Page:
When people first get into recovery they often want to tell the world about there new way of life and how amazing it is. Some people feel this is a bad idea for someone in recovery. I found this article about the subject. This person is ‘out of the closet’ about there recovery. Do you agree with them or disagree?




I have been asked many times to explain why I have chosen to be so “out of the closet” and open about being a person in long-term recovery from a substance use disorder. This inquiry generally comes from well-meaning individuals with good intentions who are seeking to understand. Typically I field questions such as “aren’t you worried about people judging you?” or “it’s been so long, aren’t you past the point of talking about your recovery?” I am always happy to explain the reasons why it is so important to me to recover out loud – below are my top 3:

1) To provide hope:

The world is unfortunately all too aware of what an active substance use disorder looks like but not yet commonly aware of what thriving recovery looks like. Many people have experienced or witnessed substance use disorder in action but not seen an accompanying experience of recovery. A good number of those folks are likely to not have hope that recovery is possible because they have not seen it for themselves or their loved ones. Furthermore, when somebody is struggling with an active substance use disorder, the chances are relatively high that those around them are well aware of it. Whether it is standing at a bus stop, in line at the pharmacy or attending a wedding, it is often clear to the outside world when somebody there is living with a substance use disorder. Conversely, when somebody is living in recovery from a substance use disorder, it is common that outside of their immediate circle of family, friends and recovery community members, many people have no idea that they are a person in recovery. In order for the world at large to have hope that recovery is possible, they have to see it. Recovery has to be made just as visible, if not more so than the painfully visible substance use disorder that preceded it. There has to be glimmers of hope that recovery can happen. If I do not tell you that I am a person in long-term recovery, you have no idea. If you have no idea, then you are missing out on an opportunity to receive the hope that recovery is happens. I recover out loud to be hope to the larger world that recovery is indeed possible.

2) To shatter stigma:

The most effective strategies for breaking down stigma are contact strategies. This occurs when a person is faced with evidence that contradicts their preexisting ideas, beliefs, opinions and attitudes about a thing or group of people. With many individuals having a perception of substance use disorder that does not include recovery, it is easy for them to go on holding onto the viewpoint that recovery does not happen. It is only when confronted with evidence showing otherwise that people will begin to challenge the way they view substance use disorder. When an individual who has not seen evidence that recovery is possible is introduced to a person in recovery, the walls of some of those preexisting beliefs begin to crack. When those cracks occur, an opening has been made for hope, compassion, tolerance, understanding, acceptance and admiration. This creates more safe spaces in the world for anybody struggling with substance use disorder or in recovery to be open and honest about it without fear of judgment, discrimination or shaming. I recover out loud to shatter stigma so that the world is a safer place for anybody in or seeking recovery, as well as to show the world that recovery can and does happen.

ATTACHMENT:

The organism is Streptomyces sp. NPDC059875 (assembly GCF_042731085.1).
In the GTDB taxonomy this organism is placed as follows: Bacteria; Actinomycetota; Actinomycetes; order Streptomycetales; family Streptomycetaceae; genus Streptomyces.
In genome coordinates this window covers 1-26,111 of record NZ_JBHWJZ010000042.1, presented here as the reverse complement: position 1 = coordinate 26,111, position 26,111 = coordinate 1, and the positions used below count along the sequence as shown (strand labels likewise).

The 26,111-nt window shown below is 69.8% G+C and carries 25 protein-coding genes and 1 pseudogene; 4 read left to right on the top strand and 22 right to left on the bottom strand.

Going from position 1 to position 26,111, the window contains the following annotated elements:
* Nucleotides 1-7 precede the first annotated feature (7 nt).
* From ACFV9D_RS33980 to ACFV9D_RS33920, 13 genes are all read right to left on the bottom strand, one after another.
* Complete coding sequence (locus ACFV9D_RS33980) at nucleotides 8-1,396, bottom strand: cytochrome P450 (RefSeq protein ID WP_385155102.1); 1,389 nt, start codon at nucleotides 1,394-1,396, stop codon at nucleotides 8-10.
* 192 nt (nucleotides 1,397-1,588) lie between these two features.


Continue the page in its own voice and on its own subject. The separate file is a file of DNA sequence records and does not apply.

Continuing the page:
3) To share the solutions:

Every single day in the United States, approximately 350 people – 350 sons, daughters, partners, mothers, fathers, friends, neighbors – die as a result of substance use disorder. 1/3 of families in our country are impacted in some way by addiction. Now more than ever, it is imperative that we make solutions for finding recovery available and accessible to anybody in need of them. The beautiful thing about this is that there are many solutions available! Millions of individuals have successfully discovered and utilized strategies and tools to initiate and sustain long-term recovery. The challenge is not so much in the availability of these solutions; the greatest obstacle lies in the accessibility part. Solutions are out there – everything from evidence-based treatment interventions, medication management tools, self-help and other support strategies, community based recovery support services – there are plenty of solutions for individuals and families to access. The problem lies more so in the access area. While there are countless reasons for lack of access to recovery resources that range from sorely inadequate funding to racial and cultural disparities, one reason that we can begin to alleviate today is a lack of knowledge or awareness about what the solutions are. With so many individuals living quietly in recovery, there is the unfortunate by-product of silence surrounding what has worked for them. If more individuals in recovery would talk openly about their recovery and the resources, tools and strategies they used that allowed them to sustain it, more people would become aware of them. Widespread awareness of the solutions would drastically improve access to them. I recover out loud so that I may freely and widely share the solutions, both the solutions I’ve personally used and those that I may not have used but that have worked for others. I recover out loud so individuals and families will have awareness of and access to whatever it is they need to initiate and sustain long-term recovery.